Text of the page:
Project Y and the Rare Care Centre at Perth Children’s Hospital have partnered with the Indian Organisation for Rare Diseases (IORD) to improve rare disease visibility and recognition on a global scale.
Following advocacy from IORD, the health commissioner of India’s state of Telangana approved a ground-breaking proposal to count rare disease patients within their state. They are working in collaboration with India’s Accredited Social Health Activist (ASHA) workers, who have recently been recognised by the WHO Director-General’s Global Health Leaders Award for their outstanding contribution towards health promotion. There has also been a push towards including rare diseases in the Indian National Census.
Counting rare diseases and rare disease patients is of utmost importance for both the patients and health services. Without a true count, policymakers are unable to equitably allocate resources. It also undermines the true socioeconomic impact on the lives of patients, their families, and broader society. If people living with rare diseases are not counted, then they will feel like they do not count.
The Indian Organization for Rare Diseases (IORD) is a not-for-profit organisation which represents all stakeholders of rare diseases in India. Its mission is to raise awareness of rare diseases, advocate for public policy and promote orphan drug development. Along with their other achievements in the rare disease space, they have successfully advocated for the publication of a National Policy on Rare Diseases in India.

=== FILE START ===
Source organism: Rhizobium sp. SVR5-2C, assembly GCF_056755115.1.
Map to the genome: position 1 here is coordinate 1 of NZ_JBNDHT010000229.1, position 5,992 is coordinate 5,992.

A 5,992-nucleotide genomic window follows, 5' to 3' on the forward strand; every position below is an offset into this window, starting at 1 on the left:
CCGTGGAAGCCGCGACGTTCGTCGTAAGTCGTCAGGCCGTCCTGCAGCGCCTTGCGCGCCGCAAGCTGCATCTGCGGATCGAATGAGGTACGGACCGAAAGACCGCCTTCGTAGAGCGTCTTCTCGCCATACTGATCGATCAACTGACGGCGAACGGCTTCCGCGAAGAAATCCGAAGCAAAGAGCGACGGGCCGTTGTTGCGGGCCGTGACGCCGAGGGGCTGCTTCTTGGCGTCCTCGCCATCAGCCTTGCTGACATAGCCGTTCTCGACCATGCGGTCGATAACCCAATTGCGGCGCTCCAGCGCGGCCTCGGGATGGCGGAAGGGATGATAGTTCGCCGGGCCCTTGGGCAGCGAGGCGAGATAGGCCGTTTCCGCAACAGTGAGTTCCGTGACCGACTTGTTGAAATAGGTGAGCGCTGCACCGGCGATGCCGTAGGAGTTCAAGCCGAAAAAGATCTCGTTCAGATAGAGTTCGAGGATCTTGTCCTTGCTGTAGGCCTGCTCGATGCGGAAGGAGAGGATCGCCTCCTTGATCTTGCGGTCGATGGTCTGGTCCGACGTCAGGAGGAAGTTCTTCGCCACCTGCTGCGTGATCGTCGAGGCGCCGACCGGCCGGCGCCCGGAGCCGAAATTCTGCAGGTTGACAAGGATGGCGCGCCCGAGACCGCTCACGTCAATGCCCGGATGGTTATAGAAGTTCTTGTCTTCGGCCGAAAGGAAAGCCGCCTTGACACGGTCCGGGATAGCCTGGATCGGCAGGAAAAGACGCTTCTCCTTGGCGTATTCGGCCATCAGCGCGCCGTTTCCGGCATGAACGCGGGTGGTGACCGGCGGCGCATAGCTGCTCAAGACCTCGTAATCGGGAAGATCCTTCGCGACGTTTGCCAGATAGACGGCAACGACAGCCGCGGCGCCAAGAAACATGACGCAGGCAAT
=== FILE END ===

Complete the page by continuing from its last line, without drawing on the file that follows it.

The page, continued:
Project Y is a Western Australian-based organisation that delivers life-changing initiatives to improve the lives of people living with rare diseases and their families. It currently oversees the Undiagnosed Diseases Program, Lyfe Languages and Pilbara Faces. Project Y is also intertwined with Perth Children’s Hospital Rare Care Centre, which is an Australian-first hub for providing cross-sector services in rare disease care.
Image: Prof Ramaiah Muthyala, CEO, of the Indian Organization for Rare Diseases, delivering the inaugural address at ‘Dr N Srinivasa Rao Memorial Symposium – Rare Diseases & Alternative Treatment’ in Hyderabad.Back to news